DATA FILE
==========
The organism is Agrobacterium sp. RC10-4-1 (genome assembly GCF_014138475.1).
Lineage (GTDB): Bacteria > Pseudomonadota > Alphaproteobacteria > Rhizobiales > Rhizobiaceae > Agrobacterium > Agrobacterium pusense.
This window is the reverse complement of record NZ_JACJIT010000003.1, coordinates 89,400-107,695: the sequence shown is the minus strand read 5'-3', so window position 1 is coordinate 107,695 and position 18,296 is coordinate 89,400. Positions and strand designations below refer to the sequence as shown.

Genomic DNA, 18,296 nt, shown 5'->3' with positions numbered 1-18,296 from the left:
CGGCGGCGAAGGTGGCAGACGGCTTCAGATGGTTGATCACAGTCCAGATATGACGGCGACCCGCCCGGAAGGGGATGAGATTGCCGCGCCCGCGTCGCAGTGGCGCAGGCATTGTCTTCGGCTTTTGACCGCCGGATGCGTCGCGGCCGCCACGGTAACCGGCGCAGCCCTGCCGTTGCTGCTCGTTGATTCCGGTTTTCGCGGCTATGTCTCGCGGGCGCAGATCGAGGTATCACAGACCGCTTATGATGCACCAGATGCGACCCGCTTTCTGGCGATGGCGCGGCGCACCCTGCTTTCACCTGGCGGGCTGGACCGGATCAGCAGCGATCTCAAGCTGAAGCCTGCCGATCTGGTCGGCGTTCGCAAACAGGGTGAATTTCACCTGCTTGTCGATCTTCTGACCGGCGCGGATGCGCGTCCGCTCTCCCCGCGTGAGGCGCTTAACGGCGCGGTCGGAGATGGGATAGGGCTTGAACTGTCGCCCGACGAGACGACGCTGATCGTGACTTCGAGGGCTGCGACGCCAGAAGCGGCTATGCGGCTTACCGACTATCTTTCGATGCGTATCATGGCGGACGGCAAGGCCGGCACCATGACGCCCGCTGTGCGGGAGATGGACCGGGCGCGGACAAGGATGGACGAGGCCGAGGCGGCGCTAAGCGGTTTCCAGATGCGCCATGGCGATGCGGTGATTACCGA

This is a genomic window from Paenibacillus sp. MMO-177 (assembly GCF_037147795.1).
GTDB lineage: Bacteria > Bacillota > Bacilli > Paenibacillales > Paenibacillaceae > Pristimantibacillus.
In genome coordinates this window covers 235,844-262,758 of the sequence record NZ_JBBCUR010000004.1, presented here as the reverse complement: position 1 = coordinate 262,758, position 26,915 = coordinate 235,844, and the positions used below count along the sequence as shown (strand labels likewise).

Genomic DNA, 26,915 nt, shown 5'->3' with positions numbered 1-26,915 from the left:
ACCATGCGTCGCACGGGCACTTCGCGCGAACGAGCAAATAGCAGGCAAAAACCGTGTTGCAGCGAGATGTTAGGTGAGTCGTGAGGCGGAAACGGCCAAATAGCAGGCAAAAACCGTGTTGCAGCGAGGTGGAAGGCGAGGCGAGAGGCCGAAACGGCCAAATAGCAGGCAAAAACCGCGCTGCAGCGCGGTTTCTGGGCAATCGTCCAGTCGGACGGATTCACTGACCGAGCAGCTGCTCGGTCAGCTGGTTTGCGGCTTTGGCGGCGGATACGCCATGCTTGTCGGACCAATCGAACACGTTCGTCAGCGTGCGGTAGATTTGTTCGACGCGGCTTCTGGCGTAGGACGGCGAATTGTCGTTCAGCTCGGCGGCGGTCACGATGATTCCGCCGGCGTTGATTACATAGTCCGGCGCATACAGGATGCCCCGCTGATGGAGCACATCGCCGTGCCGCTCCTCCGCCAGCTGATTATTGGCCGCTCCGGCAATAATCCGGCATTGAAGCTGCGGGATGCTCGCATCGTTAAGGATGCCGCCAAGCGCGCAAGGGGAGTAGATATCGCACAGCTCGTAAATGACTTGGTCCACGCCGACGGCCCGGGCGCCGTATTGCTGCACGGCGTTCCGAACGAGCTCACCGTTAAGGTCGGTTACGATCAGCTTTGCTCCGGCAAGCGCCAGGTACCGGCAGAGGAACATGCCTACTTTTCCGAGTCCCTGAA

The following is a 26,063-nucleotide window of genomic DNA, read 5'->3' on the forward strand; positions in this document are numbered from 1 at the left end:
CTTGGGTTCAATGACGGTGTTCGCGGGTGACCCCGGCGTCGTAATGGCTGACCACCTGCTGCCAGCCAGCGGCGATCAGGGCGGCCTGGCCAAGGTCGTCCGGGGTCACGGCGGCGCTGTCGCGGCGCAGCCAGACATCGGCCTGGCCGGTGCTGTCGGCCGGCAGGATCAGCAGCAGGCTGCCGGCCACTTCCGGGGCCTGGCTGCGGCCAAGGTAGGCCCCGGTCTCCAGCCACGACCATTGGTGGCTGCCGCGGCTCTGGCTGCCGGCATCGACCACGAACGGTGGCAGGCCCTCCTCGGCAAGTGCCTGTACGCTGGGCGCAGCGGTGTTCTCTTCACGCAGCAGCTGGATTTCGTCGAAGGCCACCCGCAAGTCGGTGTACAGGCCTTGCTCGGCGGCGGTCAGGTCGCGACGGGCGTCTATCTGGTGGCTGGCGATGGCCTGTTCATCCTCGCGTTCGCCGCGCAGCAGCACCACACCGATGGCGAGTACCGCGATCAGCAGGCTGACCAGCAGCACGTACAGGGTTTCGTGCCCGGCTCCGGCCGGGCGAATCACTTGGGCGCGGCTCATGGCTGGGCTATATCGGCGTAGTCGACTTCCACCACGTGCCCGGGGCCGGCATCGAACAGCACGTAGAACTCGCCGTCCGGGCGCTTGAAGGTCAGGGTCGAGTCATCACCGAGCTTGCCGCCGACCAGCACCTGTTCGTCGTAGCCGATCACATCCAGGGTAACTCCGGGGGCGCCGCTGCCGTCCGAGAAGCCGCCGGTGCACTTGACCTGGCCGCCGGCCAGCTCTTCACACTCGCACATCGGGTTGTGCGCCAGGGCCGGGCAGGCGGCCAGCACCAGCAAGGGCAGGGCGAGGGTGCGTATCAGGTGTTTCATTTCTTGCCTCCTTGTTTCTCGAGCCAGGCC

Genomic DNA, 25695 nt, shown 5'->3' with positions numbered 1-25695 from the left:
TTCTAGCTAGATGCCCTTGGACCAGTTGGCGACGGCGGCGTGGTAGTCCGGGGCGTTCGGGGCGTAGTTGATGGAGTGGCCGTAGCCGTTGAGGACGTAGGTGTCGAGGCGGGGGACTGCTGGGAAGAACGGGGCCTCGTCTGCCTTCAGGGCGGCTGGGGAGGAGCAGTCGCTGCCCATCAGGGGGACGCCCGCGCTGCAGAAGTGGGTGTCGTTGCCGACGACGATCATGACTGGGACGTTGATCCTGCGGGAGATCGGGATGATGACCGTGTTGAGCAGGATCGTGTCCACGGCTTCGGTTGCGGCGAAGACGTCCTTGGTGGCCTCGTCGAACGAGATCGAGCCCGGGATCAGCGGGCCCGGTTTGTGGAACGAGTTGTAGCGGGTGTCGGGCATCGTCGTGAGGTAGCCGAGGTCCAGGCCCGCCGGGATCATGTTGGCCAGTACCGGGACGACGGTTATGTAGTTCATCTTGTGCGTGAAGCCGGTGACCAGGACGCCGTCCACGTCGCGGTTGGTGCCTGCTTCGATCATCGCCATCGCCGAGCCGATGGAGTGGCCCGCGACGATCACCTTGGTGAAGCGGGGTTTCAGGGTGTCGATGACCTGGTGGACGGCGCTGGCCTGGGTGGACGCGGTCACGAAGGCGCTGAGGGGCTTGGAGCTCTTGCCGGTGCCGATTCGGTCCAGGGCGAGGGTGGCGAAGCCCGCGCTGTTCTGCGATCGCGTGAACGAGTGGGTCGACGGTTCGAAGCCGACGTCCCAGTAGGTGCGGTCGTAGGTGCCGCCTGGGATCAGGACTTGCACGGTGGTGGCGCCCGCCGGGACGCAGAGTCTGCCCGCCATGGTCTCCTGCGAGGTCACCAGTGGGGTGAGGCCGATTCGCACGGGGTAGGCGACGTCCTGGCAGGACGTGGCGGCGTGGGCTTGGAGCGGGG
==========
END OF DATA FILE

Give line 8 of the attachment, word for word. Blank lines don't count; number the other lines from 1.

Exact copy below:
In genome coordinates this window covers 235,844-262,758 of the sequence record NZ_JBBCUR010000004.1, presented here as the reverse complement: position 1 = coordinate 262,758, position 26,915 = coordinate 235,844, and the positions used below count along the sequence as shown (strand labels likewise).